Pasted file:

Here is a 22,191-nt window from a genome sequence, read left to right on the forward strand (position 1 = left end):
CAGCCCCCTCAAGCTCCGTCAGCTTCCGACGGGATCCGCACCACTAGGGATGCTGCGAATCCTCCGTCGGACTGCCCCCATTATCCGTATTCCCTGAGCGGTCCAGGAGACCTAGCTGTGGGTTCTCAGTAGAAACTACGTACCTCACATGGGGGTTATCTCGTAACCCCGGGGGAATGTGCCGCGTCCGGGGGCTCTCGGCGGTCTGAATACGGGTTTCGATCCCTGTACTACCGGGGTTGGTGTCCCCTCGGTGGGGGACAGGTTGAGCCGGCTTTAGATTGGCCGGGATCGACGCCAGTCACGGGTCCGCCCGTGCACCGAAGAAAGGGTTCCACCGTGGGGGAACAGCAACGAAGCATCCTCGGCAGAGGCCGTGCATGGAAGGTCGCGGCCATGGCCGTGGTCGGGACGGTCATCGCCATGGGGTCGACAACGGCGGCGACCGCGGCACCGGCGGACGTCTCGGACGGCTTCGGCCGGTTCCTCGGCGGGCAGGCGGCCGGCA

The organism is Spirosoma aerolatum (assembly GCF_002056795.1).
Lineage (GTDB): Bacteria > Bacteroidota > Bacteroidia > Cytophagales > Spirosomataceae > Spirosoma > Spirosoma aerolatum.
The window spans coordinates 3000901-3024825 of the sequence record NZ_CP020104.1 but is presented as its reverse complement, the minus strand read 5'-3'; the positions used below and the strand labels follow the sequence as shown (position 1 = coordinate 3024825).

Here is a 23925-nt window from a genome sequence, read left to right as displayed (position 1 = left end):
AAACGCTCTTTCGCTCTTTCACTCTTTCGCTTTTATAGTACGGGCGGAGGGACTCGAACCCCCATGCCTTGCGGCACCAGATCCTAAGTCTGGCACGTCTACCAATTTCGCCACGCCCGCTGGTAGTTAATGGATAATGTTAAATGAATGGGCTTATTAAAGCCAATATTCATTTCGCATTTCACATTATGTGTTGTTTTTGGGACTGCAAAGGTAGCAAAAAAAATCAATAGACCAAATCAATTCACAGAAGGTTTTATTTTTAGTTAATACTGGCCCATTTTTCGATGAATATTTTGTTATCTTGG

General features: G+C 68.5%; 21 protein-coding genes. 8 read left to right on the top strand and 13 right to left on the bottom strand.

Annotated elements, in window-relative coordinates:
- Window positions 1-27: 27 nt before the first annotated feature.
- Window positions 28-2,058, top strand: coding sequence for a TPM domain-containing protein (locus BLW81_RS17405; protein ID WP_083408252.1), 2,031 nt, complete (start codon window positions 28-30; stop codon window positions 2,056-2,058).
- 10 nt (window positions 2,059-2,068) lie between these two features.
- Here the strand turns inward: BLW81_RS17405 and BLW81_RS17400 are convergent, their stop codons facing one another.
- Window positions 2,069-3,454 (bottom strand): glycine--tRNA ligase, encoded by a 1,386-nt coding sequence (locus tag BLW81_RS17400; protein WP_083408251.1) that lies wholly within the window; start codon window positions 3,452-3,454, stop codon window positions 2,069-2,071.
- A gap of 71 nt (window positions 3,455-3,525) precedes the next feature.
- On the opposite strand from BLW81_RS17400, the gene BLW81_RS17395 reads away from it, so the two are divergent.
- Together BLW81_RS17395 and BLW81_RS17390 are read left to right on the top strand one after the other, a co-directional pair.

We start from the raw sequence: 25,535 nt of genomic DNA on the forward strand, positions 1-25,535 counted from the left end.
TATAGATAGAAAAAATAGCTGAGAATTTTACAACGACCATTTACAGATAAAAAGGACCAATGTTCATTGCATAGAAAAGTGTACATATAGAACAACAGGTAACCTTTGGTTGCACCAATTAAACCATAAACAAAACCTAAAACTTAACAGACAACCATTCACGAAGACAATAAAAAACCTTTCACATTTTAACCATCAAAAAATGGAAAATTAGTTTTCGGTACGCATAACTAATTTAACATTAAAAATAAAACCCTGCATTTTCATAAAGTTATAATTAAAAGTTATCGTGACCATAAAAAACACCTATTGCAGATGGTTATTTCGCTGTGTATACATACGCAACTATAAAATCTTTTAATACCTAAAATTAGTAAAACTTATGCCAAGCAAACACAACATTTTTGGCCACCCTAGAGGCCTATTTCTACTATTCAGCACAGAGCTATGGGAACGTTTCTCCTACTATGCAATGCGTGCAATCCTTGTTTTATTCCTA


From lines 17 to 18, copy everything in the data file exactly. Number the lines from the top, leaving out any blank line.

- Together BLW81_RS17395 and BLW81_RS17390 are read left to right on the top strand one after the other, a co-directional pair.

We start from the raw sequence: 25,535 nt of genomic DNA on the forward strand, positions 1-25,535 counted from the left end.